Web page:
Delays in Diagnosis of Vertebral Fractures Are Common in Patients With Spinal Ankylosing Disorders

Should you assume vertebral fracture in patients with SAD who present with pain following a fall? Alexander R. Vaccaro, MD, PhD, MBA, comments.

When patients with spinal ankylosing disorders (SAD) present with pain following a fall, always assume they have a vertebral fracture and brace them, said Alexander R. Vaccaro, MD, PhD, MBA, who is the Richard H. Rothman Professor and Chairman of the Department of Orthopaedic Surgery at the Sidney Kimmel Medical Center at Thomas Jefferson University in Philadelphia.

“In patients with SAD, even though the outer shell of the vertebral body appears to be well ossified and strong, the inner portion of the vertebral body is often almost hollow,” Dr. Vaccaro told SpineUniverse. “Thus, even a minor fall can cause a subtle fracture which over time may lead to significant instability. The second the patient presents with neck or back pain after a fall, assume that there is a vertebral fracture, and it is up to you to find it.”

older man falls down stairsWhen patients with spinal ankylosing disorders present with pain following a fall, always assume they have a vertebral fracture. Photo

“The same is true for other conditions that cause a stiffening of the spine, including diffuse idiopathic skeletal hyperostosis (DISH) and degenerative disc disease with osteophytic spur formation,” said Dr. Vaccaro, who also is Co-Director of the Delaware Valley Spinal Cord Injury Center, Co-Chief of Spine Surgery at the Sidney Kimmel Medical Center at Thomas Jefferson University, and President of the Rothman Institute.
X-ray image of a SAD thoracic fractureThoracic spinal fracture. Photo Courtesy of Dr. Vaccaro and colleagues’ systematic review of 21 studies on SAD found that timely detection of spinal fractures and injuries in patients with SAD is lacking, despite the availability of advanced imaging. In fact, delayed diagnoses were found in 15% to 41% of cases in the literature, the researchers reported in the September issue of the Journal of Orthopedic Trauma.

Imaging Recommendations

Computed tomography (CT) and magnetic resonance imaging (MRI) are recommended over radiographs to detect vertebral fractures in patients with SAD. However, finding fractures on CT and MRI remains challenging, Dr. Vaccaro said. Just because a fracture is not found initially on imaging does not mean the injury is not there, he said.

CT scans should be thin sliced and if possible 3-dimensionally formatted,” Dr. Vaccaro said. “If the fracture line is inline with the gantry of the CT scanner, the fracture can be missed because of volume averaging,” Dr. Vaccaro said.

The researchers recommend scanning the entire spine in patients with ankylosing spondylitis who are suspected to have spinal fracture, which requires consideration and diagnosis of multilevel involvement.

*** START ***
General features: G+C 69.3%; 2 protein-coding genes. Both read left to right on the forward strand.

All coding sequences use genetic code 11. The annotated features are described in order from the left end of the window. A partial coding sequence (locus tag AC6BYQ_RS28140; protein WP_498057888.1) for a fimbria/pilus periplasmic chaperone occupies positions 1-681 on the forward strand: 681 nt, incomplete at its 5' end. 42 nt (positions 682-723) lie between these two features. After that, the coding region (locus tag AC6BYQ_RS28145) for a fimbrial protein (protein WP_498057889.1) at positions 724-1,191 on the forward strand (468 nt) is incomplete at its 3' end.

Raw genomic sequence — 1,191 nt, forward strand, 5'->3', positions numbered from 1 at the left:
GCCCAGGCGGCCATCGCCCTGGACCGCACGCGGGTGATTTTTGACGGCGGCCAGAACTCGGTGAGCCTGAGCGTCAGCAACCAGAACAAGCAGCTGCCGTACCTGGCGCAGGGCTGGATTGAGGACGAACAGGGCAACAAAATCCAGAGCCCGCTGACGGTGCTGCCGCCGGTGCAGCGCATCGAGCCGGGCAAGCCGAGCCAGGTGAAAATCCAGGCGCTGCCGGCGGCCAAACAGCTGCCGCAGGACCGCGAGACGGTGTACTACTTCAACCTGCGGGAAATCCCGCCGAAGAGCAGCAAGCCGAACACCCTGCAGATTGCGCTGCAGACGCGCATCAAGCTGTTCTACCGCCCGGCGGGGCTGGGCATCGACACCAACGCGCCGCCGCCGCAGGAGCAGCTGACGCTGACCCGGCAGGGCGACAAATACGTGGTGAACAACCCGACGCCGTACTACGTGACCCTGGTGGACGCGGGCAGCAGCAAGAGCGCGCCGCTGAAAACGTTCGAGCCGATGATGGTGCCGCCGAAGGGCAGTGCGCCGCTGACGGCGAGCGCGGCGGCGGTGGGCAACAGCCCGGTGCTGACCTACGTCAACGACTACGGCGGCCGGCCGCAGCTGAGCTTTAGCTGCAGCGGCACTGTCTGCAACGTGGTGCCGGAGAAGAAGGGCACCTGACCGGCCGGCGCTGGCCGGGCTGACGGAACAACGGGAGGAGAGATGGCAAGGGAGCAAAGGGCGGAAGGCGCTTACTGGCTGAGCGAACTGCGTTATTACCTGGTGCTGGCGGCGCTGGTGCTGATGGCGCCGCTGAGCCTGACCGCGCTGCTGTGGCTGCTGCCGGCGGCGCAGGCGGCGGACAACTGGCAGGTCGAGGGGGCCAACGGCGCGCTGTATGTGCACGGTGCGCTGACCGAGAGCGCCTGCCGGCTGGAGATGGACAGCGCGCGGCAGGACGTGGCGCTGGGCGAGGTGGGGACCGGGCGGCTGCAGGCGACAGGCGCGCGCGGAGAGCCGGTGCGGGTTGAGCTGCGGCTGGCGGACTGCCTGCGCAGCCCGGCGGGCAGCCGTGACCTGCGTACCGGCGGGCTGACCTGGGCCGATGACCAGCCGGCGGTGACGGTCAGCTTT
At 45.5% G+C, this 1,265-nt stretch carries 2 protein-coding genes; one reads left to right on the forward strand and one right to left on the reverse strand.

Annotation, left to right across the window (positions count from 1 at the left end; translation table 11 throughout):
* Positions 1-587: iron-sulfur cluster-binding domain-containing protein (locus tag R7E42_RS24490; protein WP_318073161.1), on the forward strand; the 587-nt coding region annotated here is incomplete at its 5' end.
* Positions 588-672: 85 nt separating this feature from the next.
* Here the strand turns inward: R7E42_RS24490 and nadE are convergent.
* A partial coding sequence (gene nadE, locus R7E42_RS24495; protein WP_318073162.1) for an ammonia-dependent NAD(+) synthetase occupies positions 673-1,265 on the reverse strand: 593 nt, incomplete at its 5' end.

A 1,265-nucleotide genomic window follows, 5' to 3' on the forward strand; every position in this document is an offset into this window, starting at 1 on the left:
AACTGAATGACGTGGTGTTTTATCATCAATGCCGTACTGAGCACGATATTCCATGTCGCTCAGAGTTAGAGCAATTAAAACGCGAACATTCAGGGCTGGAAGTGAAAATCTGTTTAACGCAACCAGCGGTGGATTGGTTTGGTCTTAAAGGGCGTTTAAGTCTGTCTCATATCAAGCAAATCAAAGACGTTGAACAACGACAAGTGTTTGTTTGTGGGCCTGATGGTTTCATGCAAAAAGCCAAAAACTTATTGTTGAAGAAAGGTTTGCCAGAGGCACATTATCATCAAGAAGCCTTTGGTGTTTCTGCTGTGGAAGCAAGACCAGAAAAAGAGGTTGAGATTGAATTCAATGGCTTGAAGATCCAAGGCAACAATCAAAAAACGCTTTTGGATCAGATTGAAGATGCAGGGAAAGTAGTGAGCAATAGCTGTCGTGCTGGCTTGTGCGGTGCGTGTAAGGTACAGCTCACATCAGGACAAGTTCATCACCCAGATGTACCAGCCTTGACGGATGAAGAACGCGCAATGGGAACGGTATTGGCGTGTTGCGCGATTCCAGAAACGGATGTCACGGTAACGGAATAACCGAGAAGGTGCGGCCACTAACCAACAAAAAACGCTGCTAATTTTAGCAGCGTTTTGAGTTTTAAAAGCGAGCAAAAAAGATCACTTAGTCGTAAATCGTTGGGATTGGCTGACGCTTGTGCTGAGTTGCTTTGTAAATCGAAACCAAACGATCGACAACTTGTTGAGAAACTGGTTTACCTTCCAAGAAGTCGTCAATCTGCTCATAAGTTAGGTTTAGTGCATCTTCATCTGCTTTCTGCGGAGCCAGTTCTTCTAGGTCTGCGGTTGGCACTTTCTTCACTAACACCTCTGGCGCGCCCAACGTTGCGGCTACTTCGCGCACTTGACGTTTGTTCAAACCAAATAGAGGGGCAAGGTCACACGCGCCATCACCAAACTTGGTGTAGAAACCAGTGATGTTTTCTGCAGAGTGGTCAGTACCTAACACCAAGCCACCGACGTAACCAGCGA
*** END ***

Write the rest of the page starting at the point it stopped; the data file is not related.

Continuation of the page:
If a linear defect is not visible on CT scan, follow-up with an MRI of the entire spine, which also can help detect an epidural hematoma in addition to spinal fractures that may go unnoticed on CT scan, the researchers noted. These imaging modalities should be used as complimentary rather than alternate studies.

“Even if you never find the fracture, if the patient has significant pain, I often brace for 6 to 8 weeks to avoid mistakes,” Dr. Vaccaro said.

Hyperextension Fractures Are Most Common

The most common injuries found in the literature review were hyperextension fractures in the cervical spine, most often between C5 and C7, according to the report. Complications frequently occurred in these cases (84%); most commonly pneumonia, respiratory failure, and pseudarthrosis.

In addition to improving clinical suspicion of spinal fractures in patients with SAD, Dr. Vaccaro advised that patients should be advocates for their care. Patients should suggest to their physicians that they are at high risk for fracture due to their spinal condition, and a search for such an injury has been recommended in the literature if they experience pain after a fall, he said.

Medical Care for Patients With Ankylosing Spondylitis

Other components of care for SAD include collaboration with other specialists, Dr. Vaccaro said.

“When a patient comes into my office with a presumed or suspected diagnosis of ankylosing spondylitis, which is associated with multisystem disease, I refer the patient to a cardiologist to make sure that he or she doesn’t have an abnormal cardiovascular condition, such as an aortic dissection that may become a future problem,” Dr. Vaccaro said. Patients should also be evaluated for renal disease and ocular disease.

In terms of exercise and fall prevention, Dr. Vaccaro recommends aquatic therapy to improve the patient’s cardiovascular status, and has patients work on balancing and ambulation skills, including exercise that increases range of motion. In the home, Dr. Vaccaro advises patients to live on a single floor with carpeting and no slippery surfaces.

Dr. Vaccaro disclosed no relevant financial relationships.

Updated on: 06/11/19
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